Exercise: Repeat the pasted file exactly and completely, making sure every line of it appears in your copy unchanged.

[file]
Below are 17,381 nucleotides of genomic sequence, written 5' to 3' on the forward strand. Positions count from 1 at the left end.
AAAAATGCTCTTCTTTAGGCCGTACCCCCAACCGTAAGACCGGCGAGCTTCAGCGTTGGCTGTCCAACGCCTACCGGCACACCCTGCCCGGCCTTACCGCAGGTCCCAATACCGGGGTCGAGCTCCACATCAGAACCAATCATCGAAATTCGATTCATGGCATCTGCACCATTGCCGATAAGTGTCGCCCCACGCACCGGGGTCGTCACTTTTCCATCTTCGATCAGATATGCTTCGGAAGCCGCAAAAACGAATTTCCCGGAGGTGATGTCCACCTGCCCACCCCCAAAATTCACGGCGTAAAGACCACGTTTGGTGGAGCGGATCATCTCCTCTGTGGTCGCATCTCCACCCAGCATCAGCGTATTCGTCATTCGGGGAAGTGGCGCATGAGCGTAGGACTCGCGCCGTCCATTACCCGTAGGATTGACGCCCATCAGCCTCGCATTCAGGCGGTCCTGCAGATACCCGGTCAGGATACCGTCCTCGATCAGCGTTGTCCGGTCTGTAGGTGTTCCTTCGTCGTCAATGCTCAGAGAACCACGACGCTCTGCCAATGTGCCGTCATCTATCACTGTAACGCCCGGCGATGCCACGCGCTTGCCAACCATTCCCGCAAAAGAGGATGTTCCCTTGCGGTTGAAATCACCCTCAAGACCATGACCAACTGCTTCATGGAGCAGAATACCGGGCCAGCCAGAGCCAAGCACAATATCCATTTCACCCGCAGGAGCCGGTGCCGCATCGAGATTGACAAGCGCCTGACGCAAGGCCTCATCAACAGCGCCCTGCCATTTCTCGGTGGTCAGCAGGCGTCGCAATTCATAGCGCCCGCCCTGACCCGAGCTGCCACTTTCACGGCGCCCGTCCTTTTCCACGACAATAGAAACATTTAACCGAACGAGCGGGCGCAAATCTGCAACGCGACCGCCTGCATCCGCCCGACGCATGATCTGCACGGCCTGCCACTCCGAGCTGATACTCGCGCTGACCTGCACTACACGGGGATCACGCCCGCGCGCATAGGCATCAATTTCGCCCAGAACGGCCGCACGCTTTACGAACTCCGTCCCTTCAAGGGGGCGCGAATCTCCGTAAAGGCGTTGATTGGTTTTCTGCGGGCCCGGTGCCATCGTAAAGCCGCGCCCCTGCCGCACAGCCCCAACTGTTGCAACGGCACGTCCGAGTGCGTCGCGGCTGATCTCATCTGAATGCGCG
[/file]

Below are 17,381 nucleotides of genomic sequence, written 5' to 3' on the forward strand. Positions count from 1 at the left end.
AAAAATGCTCTTCTTTAGGCCGTACCCCCAACCGTAAGACCGGCGAGCTTCAGCGTTGGCTGTCCAACGCCTACCGGCACACCCTGCCCGGCCTTACCGCAGGTCCCAATACCGGGGTCGAGCTCCACATCAGAACCAATCATCGAAATTCGATTCATGGCATCTGCACCATTGCCGATAAGTGTCGCCCCACGCACCGGGGTCGTCACTTTTCCATCTTCGATCAGATATGCTTCGGAAGCCGCAAAAACGAATTTCCCGGAGGTGATGTCCACCTGCCCACCCCCAAAATTCACGGCGTAAAGACCACGTTTGGTGGAGCGGATCATCTCCTCTGTGGTCGCATCTCCACCCAGCATCAGCGTATTCGTCATTCGGGGAAGTGGCGCATGAGCGTAGGACTCGCGCCGTCCATTACCCGTAGGATTGACGCCCATCAGCCTCGCATTCAGGCGGTCCTGCAGATACCCGGTCAGGATACCGTCCTCGATCAGCGTTGTCCGGTCTGTAGGTGTTCCTTCGTCGTCAATGCTCAGAGAACCACGACGCTCTGCCAATGTGCCGTCATCTATCACTGTAACGCCCGGCGATGCCACGCGCTTGCCAACCATTCCCGCAAAAGAGGATGTTCCCTTGCGGTTGAAATCACCCTCAAGACCATGACCAACTGCTTCATGGAGCAGAATACCGGGCCAGCCAGAGCCAAGCACAATATCCATTTCACCCGCAGGAGCCGGTGCCGCATCGAGATTGACAAGCGCCTGACGCAAGGCCTCATCAACAGCGCCCTGCCATTTCTCGGTGGTCAGCAGGCGTCGCAATTCATAGCGCCCGCCCTGACCCGAGCTGCCACTTTCACGGCGCCCGTCCTTTTCCACGACAATAGAAACATTTAACCGAACGAGCGGGCGCAAATCTGCAACGCGACCGCCTGCATCCGCCCGACGCATGATCTGCACGGCCTGCCACTCCGAGCTGATACTCGCGCTGACCTGCACTACACGGGGATCACGCCCGCGCGCATAGGCATCAATTTCGCCCAGAACGGCCGCACGCTTTACGAACTCCGTCCCTTCAAGGGGGCGCGAATCTCCGTAAAGGCGTTGATTGGTTTTCTGCGGGCCCGGTGCCATCGTAAAGCCGCGCCCCTGCCGCACAGCCCCAACTGTTGCAACGGCACGTCCGAGTGCGTCGCGGCTGATCTCATCTGAATGCGCG